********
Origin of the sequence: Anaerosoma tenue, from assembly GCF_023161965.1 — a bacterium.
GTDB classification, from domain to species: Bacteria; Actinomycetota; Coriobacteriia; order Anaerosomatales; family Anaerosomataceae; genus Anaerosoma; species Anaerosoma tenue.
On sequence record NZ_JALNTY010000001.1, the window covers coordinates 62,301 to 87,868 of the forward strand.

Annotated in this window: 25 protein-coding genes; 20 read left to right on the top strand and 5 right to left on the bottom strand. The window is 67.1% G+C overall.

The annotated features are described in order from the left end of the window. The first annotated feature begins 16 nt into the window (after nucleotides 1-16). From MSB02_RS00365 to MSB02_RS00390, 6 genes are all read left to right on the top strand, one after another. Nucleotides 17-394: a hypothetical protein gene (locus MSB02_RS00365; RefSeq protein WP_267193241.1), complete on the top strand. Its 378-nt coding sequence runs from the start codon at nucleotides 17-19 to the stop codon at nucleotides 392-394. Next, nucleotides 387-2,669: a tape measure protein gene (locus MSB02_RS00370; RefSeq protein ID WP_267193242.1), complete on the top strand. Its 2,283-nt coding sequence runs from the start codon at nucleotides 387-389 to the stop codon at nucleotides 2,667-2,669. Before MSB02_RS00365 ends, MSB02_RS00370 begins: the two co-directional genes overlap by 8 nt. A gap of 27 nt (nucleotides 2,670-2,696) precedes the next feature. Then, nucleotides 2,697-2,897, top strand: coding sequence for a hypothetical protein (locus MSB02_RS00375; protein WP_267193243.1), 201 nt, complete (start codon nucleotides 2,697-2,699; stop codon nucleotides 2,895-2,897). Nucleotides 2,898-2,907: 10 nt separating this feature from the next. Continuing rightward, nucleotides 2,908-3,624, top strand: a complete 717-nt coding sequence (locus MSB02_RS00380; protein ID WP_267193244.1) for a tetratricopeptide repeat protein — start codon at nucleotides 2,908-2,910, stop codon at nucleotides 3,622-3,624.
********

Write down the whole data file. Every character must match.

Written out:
Origin of the sequence: Anaerosoma tenue, from assembly GCF_023161965.1 — a bacterium.
GTDB classification, from domain to species: Bacteria; Actinomycetota; Coriobacteriia; order Anaerosomatales; family Anaerosomataceae; genus Anaerosoma; species Anaerosoma tenue.
On sequence record NZ_JALNTY010000001.1, the window covers coordinates 62,301 to 87,868 of the forward strand.

Annotated in this window: 25 protein-coding genes; 20 read left to right on the top strand and 5 right to left on the bottom strand. The window is 67.1% G+C overall.

The annotated features are described in order from the left end of the window. The first annotated feature begins 16 nt into the window (after nucleotides 1-16). From MSB02_RS00365 to MSB02_RS00390, 6 genes are all read left to right on the top strand, one after another. Nucleotides 17-394: a hypothetical protein gene (locus MSB02_RS00365; RefSeq protein WP_267193241.1), complete on the top strand. Its 378-nt coding sequence runs from the start codon at nucleotides 17-19 to the stop codon at nucleotides 392-394. Next, nucleotides 387-2,669: a tape measure protein gene (locus MSB02_RS00370; RefSeq protein ID WP_267193242.1), complete on the top strand. Its 2,283-nt coding sequence runs from the start codon at nucleotides 387-389 to the stop codon at nucleotides 2,667-2,669. Before MSB02_RS00365 ends, MSB02_RS00370 begins: the two co-directional genes overlap by 8 nt. A gap of 27 nt (nucleotides 2,670-2,696) precedes the next feature. Then, nucleotides 2,697-2,897, top strand: coding sequence for a hypothetical protein (locus MSB02_RS00375; protein WP_267193243.1), 201 nt, complete (start codon nucleotides 2,697-2,699; stop codon nucleotides 2,895-2,897). Nucleotides 2,898-2,907: 10 nt separating this feature from the next. Continuing rightward, nucleotides 2,908-3,624, top strand: a complete 717-nt coding sequence (locus MSB02_RS00380; protein ID WP_267193244.1) for a tetratricopeptide repeat protein — start codon at nucleotides 2,908-2,910, stop codon at nucleotides 3,622-3,624.